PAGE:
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Right then, here we go. The first step is to scribe/scratch cutting lines at both ends of your bottle. The lines want to be the same distance from each end of the bottle … the actual dimensions don’t really matter but try to cut at least 20mm above the the point where the curved neck of the bottle becomes straight.




Now take your hack saw and carefully cut along your scribed lines. If you’re careful you should end up with two bottle ends which are the same height.




Now file two slots into what was the top of the bottle. It doesn’t matter how big or what shape they are, as long as meths can pass through these slots they’ll be fine.




While you’ve got your file out de-burr both ends of your bottle. Also with your file and some wet and dry, remove the anodising from the outside of your bottle top. At this point it’s worth measuring the height of your bottle top … you want to know the height where the curved edge of the bottle becomes straight – in the pic below it’s about 27mm, 25mm would be near enough.




If you’ve got a vice it’ll come in very handy about now … if you haven’t then improvise with a hammer and block of wood. You’re going to press the two halves together, the bottle top turned upside down . A little bit of oil between the two halves will make things easier. Don’t rush this bit, take your time and get the halves square.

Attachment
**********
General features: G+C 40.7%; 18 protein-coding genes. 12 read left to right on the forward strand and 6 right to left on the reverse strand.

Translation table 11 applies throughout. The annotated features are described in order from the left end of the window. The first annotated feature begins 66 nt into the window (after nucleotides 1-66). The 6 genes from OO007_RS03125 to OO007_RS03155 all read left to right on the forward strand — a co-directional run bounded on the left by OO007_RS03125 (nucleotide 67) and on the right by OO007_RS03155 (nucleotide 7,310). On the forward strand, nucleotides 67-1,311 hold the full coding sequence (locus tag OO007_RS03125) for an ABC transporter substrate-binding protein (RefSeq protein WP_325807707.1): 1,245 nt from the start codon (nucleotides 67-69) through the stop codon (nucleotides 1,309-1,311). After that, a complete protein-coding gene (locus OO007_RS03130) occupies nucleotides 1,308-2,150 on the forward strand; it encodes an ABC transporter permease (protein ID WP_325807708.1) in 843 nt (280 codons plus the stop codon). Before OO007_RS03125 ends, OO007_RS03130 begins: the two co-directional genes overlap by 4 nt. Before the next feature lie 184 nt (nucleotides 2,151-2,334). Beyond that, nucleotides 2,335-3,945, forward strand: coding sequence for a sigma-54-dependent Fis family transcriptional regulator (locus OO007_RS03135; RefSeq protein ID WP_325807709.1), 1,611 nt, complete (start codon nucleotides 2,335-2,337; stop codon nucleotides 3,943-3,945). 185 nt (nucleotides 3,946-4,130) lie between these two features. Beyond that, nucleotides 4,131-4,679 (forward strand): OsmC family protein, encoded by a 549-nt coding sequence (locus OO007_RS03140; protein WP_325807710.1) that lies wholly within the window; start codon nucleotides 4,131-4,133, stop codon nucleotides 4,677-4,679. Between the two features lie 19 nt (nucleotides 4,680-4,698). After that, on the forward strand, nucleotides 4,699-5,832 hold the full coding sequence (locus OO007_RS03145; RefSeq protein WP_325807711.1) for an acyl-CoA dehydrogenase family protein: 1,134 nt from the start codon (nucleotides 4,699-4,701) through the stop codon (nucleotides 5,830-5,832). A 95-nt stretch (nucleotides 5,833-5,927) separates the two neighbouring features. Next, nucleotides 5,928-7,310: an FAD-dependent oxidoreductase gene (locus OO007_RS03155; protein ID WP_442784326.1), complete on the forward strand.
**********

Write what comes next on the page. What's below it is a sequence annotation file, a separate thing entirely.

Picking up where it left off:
Keep checking as you’re pressing the halves together, all being well you should feel the halves ‘bottom out’ as they touch … STOP PRESSING NOW. You should be left with something a little like this. If the two halves aren’t flush you can give them a quick file … the top wants to be flat though!




Hopefully you’ve remembered the measurement you made earlier (27mm) … you did, good because you now need to scribe another line around the outside of your stove at that height (in this case 27mm from the bottom). This line is where you’re going to drill your jet holes. Remember the more jets you drill and the bigger the holes are, the fiercer the stove will burn. I’ve built this to heat lots of water quickly using a large diameter pan … it would be useless if used with a small pot. If you are building a stove to use with a more normal sized pot then I’d go for 8-10, 1mm jets.




Stick some fuel in, light it, wait a minute and off you go. You don’t need a separate pot stand, just stand your pot straight on top. As you can see, this one is knocking out some big old flames, most of which will go straight up the side of your pot unless it’s a big ‘un … match your water bottle and jet size to your pot size!


If you fancy you can paint it, polish it or just leave it as it is … it won’t make any difference to how it works.

One Comment

  1. Unknown says:

    Awesome blog! Now In anticipation of a follow-up ….
    Beer Mugs

Comments are closed.

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